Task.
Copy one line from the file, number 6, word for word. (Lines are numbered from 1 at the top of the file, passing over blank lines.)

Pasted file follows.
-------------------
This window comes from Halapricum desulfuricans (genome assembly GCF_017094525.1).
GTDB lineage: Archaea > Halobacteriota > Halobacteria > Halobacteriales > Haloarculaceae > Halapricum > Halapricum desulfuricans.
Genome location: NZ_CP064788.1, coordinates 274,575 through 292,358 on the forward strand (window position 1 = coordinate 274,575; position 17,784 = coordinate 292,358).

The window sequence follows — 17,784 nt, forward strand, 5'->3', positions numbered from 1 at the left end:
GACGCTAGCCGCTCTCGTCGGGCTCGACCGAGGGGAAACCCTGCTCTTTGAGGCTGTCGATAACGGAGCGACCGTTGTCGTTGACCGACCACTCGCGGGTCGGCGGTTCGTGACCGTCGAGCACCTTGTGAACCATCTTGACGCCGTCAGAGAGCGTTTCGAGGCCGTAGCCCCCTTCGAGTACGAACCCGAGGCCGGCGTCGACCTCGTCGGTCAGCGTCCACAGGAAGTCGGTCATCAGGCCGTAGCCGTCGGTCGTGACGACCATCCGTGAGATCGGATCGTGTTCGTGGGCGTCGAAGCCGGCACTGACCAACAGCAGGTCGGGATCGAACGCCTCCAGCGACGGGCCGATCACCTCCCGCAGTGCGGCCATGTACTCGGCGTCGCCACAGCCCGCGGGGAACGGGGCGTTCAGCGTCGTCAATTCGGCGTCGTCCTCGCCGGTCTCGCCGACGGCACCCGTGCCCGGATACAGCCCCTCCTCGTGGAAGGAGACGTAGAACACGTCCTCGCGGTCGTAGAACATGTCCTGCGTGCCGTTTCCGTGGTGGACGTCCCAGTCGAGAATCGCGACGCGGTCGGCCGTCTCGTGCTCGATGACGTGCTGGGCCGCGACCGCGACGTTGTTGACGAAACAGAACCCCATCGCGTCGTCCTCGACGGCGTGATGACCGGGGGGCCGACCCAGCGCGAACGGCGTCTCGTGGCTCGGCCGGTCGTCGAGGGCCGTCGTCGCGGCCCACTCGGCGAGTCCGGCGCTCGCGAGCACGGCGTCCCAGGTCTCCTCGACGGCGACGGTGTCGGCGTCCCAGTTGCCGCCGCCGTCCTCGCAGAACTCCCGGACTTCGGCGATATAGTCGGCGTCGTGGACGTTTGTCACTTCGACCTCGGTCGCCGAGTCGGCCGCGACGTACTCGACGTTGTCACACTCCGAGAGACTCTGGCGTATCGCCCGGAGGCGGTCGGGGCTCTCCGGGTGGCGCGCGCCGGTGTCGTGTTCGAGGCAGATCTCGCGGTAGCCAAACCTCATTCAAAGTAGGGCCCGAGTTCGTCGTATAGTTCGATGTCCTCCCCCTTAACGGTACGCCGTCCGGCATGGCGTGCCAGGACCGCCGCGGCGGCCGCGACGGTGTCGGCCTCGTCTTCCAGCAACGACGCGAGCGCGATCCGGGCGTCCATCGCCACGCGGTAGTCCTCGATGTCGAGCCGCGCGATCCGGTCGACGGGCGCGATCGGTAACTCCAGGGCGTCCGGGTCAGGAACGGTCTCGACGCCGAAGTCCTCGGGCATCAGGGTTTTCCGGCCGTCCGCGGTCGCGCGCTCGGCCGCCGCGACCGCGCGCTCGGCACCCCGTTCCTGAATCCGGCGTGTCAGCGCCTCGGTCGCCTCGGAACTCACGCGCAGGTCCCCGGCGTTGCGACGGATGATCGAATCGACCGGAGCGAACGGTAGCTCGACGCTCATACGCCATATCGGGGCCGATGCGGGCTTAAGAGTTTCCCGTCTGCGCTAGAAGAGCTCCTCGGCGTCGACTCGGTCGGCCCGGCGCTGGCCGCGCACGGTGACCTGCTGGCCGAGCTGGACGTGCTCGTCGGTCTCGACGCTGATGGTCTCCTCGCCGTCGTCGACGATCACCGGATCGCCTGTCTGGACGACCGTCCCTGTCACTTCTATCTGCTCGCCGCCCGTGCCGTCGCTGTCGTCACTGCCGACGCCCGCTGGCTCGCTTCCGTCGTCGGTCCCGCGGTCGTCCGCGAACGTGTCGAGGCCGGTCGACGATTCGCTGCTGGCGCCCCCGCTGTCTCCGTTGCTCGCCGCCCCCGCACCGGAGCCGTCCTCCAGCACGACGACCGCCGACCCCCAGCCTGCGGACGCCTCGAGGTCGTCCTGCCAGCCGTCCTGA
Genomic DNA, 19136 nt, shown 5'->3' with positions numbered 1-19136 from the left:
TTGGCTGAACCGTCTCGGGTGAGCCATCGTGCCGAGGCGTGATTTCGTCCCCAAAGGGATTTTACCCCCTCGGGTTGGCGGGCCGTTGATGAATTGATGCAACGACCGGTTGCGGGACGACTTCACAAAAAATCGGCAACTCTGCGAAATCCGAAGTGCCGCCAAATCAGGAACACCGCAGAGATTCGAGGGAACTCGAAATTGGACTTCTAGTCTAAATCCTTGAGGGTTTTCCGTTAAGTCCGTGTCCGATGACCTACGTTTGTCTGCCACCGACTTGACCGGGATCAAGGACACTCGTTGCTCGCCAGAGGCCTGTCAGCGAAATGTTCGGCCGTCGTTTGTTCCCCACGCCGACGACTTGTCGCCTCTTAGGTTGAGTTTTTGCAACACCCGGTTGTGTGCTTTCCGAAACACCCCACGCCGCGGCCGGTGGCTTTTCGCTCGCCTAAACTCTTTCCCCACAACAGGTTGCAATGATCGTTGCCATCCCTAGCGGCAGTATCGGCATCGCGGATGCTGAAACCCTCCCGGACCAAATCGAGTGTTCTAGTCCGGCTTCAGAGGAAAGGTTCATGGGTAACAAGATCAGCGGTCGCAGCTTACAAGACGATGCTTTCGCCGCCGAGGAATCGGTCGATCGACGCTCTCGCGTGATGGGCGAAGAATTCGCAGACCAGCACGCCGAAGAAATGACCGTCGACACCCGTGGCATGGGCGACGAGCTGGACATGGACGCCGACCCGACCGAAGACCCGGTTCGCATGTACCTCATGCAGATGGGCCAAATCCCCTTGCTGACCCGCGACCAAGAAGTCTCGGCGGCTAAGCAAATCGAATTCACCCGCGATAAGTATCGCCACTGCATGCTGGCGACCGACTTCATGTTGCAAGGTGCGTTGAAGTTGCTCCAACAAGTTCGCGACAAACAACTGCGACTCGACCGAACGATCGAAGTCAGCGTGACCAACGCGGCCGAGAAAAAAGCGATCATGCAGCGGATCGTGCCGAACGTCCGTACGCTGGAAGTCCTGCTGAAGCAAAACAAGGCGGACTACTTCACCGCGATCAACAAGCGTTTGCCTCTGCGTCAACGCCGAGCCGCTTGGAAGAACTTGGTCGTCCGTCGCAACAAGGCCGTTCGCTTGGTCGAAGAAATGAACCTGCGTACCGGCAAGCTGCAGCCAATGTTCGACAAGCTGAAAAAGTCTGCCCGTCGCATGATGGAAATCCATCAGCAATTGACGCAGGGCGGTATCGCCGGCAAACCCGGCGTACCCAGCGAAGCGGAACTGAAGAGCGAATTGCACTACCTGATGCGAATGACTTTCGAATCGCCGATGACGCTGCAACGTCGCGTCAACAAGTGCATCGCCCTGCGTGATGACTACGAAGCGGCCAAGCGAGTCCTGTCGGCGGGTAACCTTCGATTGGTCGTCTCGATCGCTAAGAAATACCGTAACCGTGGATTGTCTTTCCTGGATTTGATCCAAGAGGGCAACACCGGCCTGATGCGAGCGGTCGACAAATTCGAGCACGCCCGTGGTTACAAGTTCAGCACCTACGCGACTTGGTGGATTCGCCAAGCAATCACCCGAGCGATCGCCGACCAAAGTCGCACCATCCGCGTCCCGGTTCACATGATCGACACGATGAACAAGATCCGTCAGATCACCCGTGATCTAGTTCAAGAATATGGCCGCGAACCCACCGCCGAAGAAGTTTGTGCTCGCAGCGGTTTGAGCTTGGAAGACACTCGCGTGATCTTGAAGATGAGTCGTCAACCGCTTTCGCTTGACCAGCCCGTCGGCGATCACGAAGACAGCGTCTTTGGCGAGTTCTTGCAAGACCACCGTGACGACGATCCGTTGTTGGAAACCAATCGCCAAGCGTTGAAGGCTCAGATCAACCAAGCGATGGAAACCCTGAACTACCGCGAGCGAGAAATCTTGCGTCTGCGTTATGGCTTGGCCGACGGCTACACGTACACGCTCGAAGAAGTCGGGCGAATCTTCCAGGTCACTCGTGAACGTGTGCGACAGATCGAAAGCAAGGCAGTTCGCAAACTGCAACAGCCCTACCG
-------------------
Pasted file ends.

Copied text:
Genomic DNA, 19136 nt, shown 5'->3' with positions numbered 1-19136 from the left: